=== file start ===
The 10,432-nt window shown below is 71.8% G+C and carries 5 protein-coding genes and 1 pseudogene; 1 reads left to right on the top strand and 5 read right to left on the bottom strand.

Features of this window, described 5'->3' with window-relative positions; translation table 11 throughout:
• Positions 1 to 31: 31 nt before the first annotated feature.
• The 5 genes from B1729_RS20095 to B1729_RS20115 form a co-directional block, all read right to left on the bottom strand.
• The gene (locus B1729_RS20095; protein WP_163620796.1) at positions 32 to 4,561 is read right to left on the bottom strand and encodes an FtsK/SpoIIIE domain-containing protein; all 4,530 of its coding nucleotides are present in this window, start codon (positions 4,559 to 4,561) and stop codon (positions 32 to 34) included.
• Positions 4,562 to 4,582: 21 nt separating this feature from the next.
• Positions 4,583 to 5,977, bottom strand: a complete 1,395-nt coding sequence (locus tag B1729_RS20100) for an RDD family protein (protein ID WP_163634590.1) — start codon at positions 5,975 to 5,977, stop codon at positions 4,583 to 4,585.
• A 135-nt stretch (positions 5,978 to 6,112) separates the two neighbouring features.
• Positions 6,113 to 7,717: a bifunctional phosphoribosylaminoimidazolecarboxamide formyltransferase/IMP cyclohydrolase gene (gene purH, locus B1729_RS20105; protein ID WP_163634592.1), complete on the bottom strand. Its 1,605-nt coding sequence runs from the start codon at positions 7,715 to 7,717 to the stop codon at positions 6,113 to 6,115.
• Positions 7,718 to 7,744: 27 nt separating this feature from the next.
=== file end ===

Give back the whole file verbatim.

The 10,432-nt window shown below is 71.8% G+C and carries 5 protein-coding genes and 1 pseudogene; 1 reads left to right on the top strand and 5 read right to left on the bottom strand.

Features of this window, described 5'->3' with window-relative positions; translation table 11 throughout:
• Positions 1 to 31: 31 nt before the first annotated feature.
• The 5 genes from B1729_RS20095 to B1729_RS20115 form a co-directional block, all read right to left on the bottom strand.
• The gene (locus B1729_RS20095; protein WP_163620796.1) at positions 32 to 4,561 is read right to left on the bottom strand and encodes an FtsK/SpoIIIE domain-containing protein; all 4,530 of its coding nucleotides are present in this window, start codon (positions 4,559 to 4,561) and stop codon (positions 32 to 34) included.
• Positions 4,562 to 4,582: 21 nt separating this feature from the next.
• Positions 4,583 to 5,977, bottom strand: a complete 1,395-nt coding sequence (locus tag B1729_RS20100) for an RDD family protein (protein ID WP_163634590.1) — start codon at positions 5,975 to 5,977, stop codon at positions 4,583 to 4,585.
• A 135-nt stretch (positions 5,978 to 6,112) separates the two neighbouring features.
• Positions 6,113 to 7,717: a bifunctional phosphoribosylaminoimidazolecarboxamide formyltransferase/IMP cyclohydrolase gene (gene purH, locus B1729_RS20105; protein ID WP_163634592.1), complete on the bottom strand. Its 1,605-nt coding sequence runs from the start codon at positions 7,715 to 7,717 to the stop codon at positions 6,113 to 6,115.
• Positions 7,718 to 7,744: 27 nt separating this feature from the next.